The PPRV/ARRIAH strain is likely closely related to PPRV/45G37/35-k, but genomic characterization would be necessary to confirm this hypothesis. In all cases, no information regarding the validation of these PPR vaccine strains has been published and peer-reviewed by the international community. The fact that they are different from the widely used Nigeria/75/1 vaccine does not prejudge the efficacy of the PPRV/45G37/35-k and ARRIAH vaccines themselves. In case the FRCVM or ARRIAH intend to include this strain in the list of PPR vaccines recommended for the eradication program, WOAH would need to receive all information ensuring its safety and efficacy before recognizing it for use in vaccination campaigns planned in the eradication program.

Availability of data and materials

The genetic data generated and analysed during the current study are available in the NCBI GenBank (Accession Number: ON207131) and Sequence Read Archive repository (accession number: SAMN27763131).


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The authors would like to thank Roger-Junior Eloiflin for elaborating the script used for the production of the figures in this manuscript.


This research was funded by the WOAH Reference Laboratory and FAO Reference Center for peste des petits ruminants, CIRAD, Montpellier, France.

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Authors and Affiliations



AB, DK, GL conceived the study. AB, GL, OK wrote the manuscript. OK, SG, CC performed the laboratory and sequencing analyses. AG, AL, IS identified and supplied all production data. All authors read and approved the final manuscript.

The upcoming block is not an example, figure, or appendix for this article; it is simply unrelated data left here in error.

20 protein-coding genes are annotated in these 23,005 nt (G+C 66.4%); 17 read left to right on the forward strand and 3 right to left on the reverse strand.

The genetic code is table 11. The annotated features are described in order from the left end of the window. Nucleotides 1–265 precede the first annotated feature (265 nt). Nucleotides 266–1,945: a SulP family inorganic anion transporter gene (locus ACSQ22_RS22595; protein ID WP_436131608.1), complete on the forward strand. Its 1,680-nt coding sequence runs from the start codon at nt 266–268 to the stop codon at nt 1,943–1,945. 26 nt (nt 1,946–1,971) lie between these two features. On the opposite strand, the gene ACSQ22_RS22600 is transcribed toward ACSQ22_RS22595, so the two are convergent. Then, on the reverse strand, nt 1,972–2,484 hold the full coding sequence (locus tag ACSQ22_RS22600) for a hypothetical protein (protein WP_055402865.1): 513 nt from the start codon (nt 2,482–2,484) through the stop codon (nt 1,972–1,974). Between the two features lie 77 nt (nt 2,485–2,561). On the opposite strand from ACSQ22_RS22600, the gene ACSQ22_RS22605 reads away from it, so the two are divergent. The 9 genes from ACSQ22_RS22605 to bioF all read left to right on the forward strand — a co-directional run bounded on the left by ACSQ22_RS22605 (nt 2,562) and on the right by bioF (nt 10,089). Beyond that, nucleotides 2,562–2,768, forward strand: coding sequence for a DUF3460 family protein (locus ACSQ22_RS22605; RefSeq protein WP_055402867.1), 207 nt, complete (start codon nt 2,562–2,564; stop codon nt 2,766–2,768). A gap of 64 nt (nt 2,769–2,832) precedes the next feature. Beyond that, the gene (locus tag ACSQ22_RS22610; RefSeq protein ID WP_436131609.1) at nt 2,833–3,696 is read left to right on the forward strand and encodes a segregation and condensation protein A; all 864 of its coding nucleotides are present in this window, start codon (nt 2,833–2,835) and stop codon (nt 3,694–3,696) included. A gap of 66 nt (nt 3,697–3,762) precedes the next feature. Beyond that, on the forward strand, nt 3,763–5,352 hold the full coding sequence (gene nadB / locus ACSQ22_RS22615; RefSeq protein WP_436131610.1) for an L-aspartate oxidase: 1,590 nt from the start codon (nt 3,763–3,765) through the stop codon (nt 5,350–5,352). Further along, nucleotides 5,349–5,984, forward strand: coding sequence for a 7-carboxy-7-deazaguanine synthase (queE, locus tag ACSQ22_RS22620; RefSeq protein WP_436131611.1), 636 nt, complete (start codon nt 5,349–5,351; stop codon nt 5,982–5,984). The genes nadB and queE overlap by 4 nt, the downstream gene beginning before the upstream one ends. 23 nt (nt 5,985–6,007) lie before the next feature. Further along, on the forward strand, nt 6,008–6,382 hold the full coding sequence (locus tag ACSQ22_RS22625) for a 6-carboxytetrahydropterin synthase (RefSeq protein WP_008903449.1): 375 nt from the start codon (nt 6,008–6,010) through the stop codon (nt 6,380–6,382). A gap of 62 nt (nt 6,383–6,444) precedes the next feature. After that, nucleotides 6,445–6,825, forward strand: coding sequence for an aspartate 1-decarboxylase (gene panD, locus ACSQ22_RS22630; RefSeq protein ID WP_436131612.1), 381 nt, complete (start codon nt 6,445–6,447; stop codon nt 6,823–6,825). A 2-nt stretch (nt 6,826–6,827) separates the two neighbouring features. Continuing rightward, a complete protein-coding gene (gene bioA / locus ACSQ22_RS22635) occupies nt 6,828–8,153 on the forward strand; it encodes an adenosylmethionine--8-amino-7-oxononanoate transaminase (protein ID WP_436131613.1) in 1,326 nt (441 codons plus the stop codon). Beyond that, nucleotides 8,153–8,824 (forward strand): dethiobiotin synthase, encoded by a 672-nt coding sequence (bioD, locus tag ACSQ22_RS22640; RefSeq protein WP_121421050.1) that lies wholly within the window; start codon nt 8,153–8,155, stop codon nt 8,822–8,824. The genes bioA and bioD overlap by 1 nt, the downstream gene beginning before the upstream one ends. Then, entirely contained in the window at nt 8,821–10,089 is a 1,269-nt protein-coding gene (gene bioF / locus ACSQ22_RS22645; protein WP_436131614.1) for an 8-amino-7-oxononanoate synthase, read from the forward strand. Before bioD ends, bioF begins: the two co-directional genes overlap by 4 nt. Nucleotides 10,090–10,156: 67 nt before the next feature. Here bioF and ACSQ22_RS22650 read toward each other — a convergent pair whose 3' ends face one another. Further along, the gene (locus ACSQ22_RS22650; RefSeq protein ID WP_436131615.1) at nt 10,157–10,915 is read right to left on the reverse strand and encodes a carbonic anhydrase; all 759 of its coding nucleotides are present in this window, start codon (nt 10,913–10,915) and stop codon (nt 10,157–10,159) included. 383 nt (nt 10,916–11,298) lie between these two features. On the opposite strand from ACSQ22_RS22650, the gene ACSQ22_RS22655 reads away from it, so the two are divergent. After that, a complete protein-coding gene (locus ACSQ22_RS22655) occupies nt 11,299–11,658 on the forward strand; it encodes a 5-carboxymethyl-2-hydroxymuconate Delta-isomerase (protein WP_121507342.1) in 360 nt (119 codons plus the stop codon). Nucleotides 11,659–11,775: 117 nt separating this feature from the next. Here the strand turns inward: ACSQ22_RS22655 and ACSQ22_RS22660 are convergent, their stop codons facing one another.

Corresponding author

Correspondence to Arnaud Bataille.

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Competing interests

AG, AL, IS, and DK work at the Federal Research Center for Virology and Microbiology, one of the centres producing the PPR vaccine strain in Russia. AB, GL, OK, SG work at CIRAD, where the Master seed of the PPR vaccine strain Nigeria 75/1 is held and licenced to international vaccine producers.

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Supplementary Information

Additional file 1.

Position and frequency of the 248 nucleotide differences separating the PPR vaccine strains Nigeria/75/1 (Nig75/1) and 45G37/35-k (FRCVM). Nucleotide positions corresponding to mutations associated to the attenuation of Nigeria/75/1 are in bold [14].


Additional file 2. Distribution of nucleotide and amino acid differences separating the PPR vaccine strains Nigeria/75/1 (Nig75/1) and 45G37/35-k (FRCVM).

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Kwiatek, O., Libeau, G., Guendouz, S. et al. Genomic characterization of peste des petits ruminants vaccine seed “45G37/35-k”, Russia. Vet Res 53, 79 (2022).